Otherwise, Ibnu Ahmad was broke. This is where I came in. For the price of his plane ticket home, and the chance to see his wife and child, he was going to show me how he had grafted a war of worlds onto this local conflict. He missed the days when he was a folk hero, when the difference between good and evil was glaringly clear, when identity and ideology were as simple as fear, a face mask, and the scrawl of a cross or a crescent on a wall. For the past two years, lack of funding and divisions over the meaning of jihad had been tearing Jemaah Islamiyah militants apart, and their beliefs and tactics seemed to have lost favor among local people and prospective recruits. Several months before our trip, three Christian teenage girls had been beheaded on Sulawesi while walking to school; one's head, wrapped in a black plastic bag, was dropped on the front step of a local church. A fourth teenager, Noviana Malewa, had also been attacked, but survived. No one had been arrested yet for these crimes, but most thought the attackers must have come from among the hard-core fighters such as Ibnu Ahmad. Now the former heroes were pariahs.
On the ride to Sulawesi, Ibnu Ahmad listened to John Lennon's “Imagine” over and over through a pair of flimsy earphones. “Al Jazeera,” he would joke from time to time, pointing to his cap. He liked to tease me about the differences between our two worlds, which he viewed as being in opposition: America and I and all Christians on one side, he and Al Jazeera and the world's Muslims on the other. The conflict in Indonesia, however, was much more complicated. Every government arm that received counterterrorism funding from the international community, namely the U.S. and Australia, had a stake in the conflict. It was clear that the conflict had little to do with religion per se and everything to do with competition over who controlled the local government and, by extension, the economy. These realities hadn't occurred to Ibnu Ahmad, who clung to his worldview and the peace of mind it seemed to provide him, oblivious to the fact that the rest of his country had moved beyond the jihad he thought he was fighting.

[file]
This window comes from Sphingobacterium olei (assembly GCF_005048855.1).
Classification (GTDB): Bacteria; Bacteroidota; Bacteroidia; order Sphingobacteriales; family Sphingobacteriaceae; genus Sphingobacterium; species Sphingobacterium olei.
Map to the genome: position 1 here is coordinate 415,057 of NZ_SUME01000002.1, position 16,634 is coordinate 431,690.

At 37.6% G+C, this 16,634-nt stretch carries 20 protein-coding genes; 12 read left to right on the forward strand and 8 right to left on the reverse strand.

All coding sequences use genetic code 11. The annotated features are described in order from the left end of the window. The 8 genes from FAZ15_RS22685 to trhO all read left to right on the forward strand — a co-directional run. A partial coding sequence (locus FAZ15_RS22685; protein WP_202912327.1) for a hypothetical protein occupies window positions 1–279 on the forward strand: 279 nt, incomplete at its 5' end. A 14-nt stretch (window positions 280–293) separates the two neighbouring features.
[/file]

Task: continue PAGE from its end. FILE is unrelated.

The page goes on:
Ibnu Ahmad's rabbits were shivering but alive when they came out of baggage claim, their brown fur spiked like hedgehog quills. We were in Palu, central Sulawesi's main city; the dingy airport was full of scowling men in sunglasses and short-sleeve button-down shirts, the universal uniform of intelligence. Along with jungle rot and sea brine, menace hung in the moist air. Palu felt like a place of exile and disappearances.
Excerpted from The Tenth Parallel: Dispatches from the Fault Line Between Christianity and Islam by Eliza Griswold. Published in August 2010 by Farrar, Straus and Giroux, LLC. Copyright © 2010 by Eliza Griswold. All rights reserved.
Eliza Griswold is a Schwartz fellow at the New America Foundation. Her book, The Tenth Parallel: Dispatches from the Fault Line Between Islam and Christianity comes out this month from FSG.